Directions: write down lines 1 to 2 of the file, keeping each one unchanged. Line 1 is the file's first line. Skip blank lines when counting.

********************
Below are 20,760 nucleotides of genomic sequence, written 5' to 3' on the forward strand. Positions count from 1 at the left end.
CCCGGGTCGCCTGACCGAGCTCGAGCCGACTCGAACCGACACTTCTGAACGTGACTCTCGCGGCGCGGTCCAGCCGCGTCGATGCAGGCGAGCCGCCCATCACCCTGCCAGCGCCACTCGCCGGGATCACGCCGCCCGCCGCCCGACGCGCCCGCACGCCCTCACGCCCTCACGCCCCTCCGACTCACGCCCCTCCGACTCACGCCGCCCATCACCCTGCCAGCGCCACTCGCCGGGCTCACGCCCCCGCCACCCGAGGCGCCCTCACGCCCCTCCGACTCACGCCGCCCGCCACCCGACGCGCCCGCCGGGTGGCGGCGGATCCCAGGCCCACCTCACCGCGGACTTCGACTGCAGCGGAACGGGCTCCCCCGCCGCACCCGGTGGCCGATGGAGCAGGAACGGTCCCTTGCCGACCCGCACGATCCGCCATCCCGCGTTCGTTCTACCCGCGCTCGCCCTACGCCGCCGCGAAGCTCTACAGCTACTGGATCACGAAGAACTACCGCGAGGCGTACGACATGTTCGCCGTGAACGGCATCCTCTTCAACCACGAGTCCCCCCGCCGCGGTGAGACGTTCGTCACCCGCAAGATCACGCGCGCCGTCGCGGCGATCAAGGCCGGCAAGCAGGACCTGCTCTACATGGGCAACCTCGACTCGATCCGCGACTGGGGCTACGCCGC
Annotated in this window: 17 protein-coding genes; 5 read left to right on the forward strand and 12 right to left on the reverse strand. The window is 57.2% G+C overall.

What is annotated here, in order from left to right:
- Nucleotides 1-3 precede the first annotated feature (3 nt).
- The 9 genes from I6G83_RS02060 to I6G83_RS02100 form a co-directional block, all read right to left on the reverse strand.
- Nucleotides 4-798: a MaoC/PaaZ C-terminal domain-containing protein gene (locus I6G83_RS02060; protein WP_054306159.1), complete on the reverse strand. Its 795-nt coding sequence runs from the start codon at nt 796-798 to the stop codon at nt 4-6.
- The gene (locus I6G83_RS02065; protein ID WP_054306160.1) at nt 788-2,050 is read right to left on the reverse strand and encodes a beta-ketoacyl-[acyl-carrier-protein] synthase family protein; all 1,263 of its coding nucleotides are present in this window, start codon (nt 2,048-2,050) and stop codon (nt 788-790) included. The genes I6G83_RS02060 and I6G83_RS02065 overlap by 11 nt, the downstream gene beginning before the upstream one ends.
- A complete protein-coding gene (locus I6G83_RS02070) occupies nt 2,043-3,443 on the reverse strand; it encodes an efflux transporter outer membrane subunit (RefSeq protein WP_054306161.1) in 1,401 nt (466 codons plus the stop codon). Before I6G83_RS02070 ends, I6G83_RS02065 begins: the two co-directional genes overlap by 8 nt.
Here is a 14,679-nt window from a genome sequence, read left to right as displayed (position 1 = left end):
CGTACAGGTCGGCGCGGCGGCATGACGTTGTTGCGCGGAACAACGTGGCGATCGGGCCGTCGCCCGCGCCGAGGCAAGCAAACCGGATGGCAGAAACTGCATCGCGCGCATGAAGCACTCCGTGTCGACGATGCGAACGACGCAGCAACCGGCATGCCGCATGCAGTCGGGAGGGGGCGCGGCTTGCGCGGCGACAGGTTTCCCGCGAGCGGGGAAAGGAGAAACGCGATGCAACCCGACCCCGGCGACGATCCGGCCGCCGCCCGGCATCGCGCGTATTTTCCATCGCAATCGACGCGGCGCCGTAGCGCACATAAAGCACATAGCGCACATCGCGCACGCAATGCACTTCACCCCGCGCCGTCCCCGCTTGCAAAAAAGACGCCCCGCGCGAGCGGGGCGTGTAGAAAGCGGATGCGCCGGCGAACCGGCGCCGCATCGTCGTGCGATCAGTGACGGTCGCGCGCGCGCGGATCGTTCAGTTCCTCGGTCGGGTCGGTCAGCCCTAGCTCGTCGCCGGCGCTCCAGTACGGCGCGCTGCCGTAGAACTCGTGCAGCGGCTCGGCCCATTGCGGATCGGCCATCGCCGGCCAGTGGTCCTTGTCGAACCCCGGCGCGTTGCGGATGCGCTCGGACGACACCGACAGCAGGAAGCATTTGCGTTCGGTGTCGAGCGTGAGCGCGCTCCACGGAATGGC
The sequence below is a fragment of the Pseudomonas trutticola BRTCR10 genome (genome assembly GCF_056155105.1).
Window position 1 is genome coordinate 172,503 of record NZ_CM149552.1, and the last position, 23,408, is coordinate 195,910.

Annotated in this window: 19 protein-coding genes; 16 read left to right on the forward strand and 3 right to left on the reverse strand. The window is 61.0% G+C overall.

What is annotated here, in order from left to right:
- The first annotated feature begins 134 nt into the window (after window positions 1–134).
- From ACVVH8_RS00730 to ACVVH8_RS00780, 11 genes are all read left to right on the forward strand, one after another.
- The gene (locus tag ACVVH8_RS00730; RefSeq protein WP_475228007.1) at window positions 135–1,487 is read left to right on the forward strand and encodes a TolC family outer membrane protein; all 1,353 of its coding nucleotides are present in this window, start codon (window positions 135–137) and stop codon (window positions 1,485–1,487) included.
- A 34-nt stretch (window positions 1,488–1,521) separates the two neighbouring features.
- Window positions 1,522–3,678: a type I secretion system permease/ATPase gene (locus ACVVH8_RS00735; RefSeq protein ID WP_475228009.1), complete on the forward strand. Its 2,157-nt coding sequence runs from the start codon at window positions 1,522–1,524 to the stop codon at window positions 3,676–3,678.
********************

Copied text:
Below are 20,760 nucleotides of genomic sequence, written 5' to 3' on the forward strand. Positions count from 1 at the left end.
CCCGGGTCGCCTGACCGAGCTCGAGCCGACTCGAACCGACACTTCTGAACGTGACTCTCGCGGCGCGGTCCAGCCGCGTCGATGCAGGCGAGCCGCCCATCACCCTGCCAGCGCCACTCGCCGGGATCACGCCGCCCGCCGCCCGACGCGCCCGCACGCCCTCACGCCCTCACGCCCCTCCGACTCACGCCCCTCCGACTCACGCCGCCCATCACCCTGCCAGCGCCACTCGCCGGGCTCACGCCCCCGCCACCCGAGGCGCCCTCACGCCCCTCCGACTCACGCCGCCCGCCACCCGACGCGCCCGCCGGGTGGCGGCGGATCCCAGGCCCACCTCACCGCGGACTTCGACTGCAGCGGAACGGGCTCCCCCGCCGCACCCGGTGGCCGATGGAGCAGGAACGGTCCCTTGCCGACCCGCACGATCCGCCATCCCGCGTTCGTTCTACCCGCGCTCGCCCTACGCCGCCGCGAAGCTCTACAGCTACTGGATCACGAAGAACTACCGCGAGGCGTACGACATGTTCGCCGTGAACGGCATCCTCTTCAACCACGAGTCCCCCCGCCGCGGTGAGACGTTCGTCACCCGCAAGATCACGCGCGCCGTCGCGGCGATCAAGGCCGGCAAGCAGGACCTGCTCTACATGGGCAACCTCGACTCGATCCGCGACTGGGGCTACGCCGC